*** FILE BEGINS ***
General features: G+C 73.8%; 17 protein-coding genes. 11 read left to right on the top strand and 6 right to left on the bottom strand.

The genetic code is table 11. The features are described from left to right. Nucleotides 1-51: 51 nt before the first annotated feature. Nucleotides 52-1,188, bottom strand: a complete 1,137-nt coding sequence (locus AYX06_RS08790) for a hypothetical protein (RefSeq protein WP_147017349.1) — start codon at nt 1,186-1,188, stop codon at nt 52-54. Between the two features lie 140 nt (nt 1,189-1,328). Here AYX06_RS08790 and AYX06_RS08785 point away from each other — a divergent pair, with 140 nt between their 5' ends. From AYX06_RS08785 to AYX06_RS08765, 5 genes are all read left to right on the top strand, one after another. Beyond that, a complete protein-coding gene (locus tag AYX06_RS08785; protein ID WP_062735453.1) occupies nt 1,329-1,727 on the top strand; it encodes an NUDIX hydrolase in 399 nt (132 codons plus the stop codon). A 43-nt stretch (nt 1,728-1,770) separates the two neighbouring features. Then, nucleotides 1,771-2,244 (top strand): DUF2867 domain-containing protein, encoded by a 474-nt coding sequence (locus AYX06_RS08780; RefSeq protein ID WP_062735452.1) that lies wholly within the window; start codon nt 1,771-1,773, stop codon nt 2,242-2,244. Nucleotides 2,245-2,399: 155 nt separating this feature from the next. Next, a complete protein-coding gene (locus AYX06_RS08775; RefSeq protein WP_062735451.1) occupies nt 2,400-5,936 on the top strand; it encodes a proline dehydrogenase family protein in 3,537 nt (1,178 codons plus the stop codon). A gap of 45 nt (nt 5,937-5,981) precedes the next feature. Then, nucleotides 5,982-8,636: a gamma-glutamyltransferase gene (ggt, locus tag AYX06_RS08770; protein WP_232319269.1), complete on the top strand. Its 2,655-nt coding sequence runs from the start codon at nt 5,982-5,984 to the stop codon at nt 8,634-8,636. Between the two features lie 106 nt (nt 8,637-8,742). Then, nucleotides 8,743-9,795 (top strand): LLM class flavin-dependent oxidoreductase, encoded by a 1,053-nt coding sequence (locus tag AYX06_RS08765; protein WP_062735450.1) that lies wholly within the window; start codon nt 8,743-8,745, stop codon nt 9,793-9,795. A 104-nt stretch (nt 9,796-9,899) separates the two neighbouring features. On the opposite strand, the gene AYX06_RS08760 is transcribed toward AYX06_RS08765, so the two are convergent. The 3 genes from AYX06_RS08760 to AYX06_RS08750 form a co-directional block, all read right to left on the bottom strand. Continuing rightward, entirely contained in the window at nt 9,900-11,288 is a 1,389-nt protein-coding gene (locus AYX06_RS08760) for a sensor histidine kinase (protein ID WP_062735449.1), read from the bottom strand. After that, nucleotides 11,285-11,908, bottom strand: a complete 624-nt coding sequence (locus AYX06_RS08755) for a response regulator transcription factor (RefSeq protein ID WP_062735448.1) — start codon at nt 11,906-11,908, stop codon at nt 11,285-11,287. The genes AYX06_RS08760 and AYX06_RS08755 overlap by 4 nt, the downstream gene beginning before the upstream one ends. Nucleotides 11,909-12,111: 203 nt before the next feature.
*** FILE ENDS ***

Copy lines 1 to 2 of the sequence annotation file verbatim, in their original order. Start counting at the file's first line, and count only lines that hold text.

General features: G+C 73.8%; 17 protein-coding genes. 11 read left to right on the top strand and 6 right to left on the bottom strand.

The genetic code is table 11. The features are described from left to right. Nucleotides 1-51: 51 nt before the first annotated feature. Nucleotides 52-1,188, bottom strand: a complete 1,137-nt coding sequence (locus AYX06_RS08790) for a hypothetical protein (RefSeq protein WP_147017349.1) — start codon at nt 1,186-1,188, stop codon at nt 52-54. Between the two features lie 140 nt (nt 1,189-1,328). Here AYX06_RS08790 and AYX06_RS08785 point away from each other — a divergent pair, with 140 nt between their 5' ends. From AYX06_RS08785 to AYX06_RS08765, 5 genes are all read left to right on the top strand, one after another. Beyond that, a complete protein-coding gene (locus tag AYX06_RS08785; protein ID WP_062735453.1) occupies nt 1,329-1,727 on the top strand; it encodes an NUDIX hydrolase in 399 nt (132 codons plus the stop codon). A 43-nt stretch (nt 1,728-1,770) separates the two neighbouring features. Then, nucleotides 1,771-2,244 (top strand): DUF2867 domain-containing protein, encoded by a 474-nt coding sequence (locus AYX06_RS08780; RefSeq protein ID WP_062735452.1) that lies wholly within the window; start codon nt 1,771-1,773, stop codon nt 2,242-2,244. Nucleotides 2,245-2,399: 155 nt separating this feature from the next. Next, a complete protein-coding gene (locus AYX06_RS08775; RefSeq protein WP_062735451.1) occupies nt 2,400-5,936 on the top strand; it encodes a proline dehydrogenase family protein in 3,537 nt (1,178 codons plus the stop codon). A gap of 45 nt (nt 5,937-5,981) precedes the next feature. Then, nucleotides 5,982-8,636: a gamma-glutamyltransferase gene (ggt, locus tag AYX06_RS08770; protein WP_232319269.1), complete on the top strand. Its 2,655-nt coding sequence runs from the start codon at nt 5,982-5,984 to the stop codon at nt 8,634-8,636. Between the two features lie 106 nt (nt 8,637-8,742). Then, nucleotides 8,743-9,795 (top strand): LLM class flavin-dependent oxidoreductase, encoded by a 1,053-nt coding sequence (locus tag AYX06_RS08765; protein WP_062735450.1) that lies wholly within the window; start codon nt 8,743-8,745, stop codon nt 9,793-9,795. A 104-nt stretch (nt 9,796-9,899) separates the two neighbouring features. On the opposite strand, the gene AYX06_RS08760 is transcribed toward AYX06_RS08765, so the two are convergent. The 3 genes from AYX06_RS08760 to AYX06_RS08750 form a co-directional block, all read right to left on the bottom strand. Continuing rightward, entirely contained in the window at nt 9,900-11,288 is a 1,389-nt protein-coding gene (locus AYX06_RS08760) for a sensor histidine kinase (protein ID WP_062735449.1), read from the bottom strand. After that, nucleotides 11,285-11,908, bottom strand: a complete 624-nt coding sequence (locus AYX06_RS08755) for a response regulator transcription factor (RefSeq protein ID WP_062735448.1) — start codon at nt 11,906-11,908, stop codon at nt 11,285-11,287. The genes AYX06_RS08760 and AYX06_RS08755 overlap by 4 nt, the downstream gene beginning before the upstream one ends. Nucleotides 11,909-12,111: 203 nt before the next feature.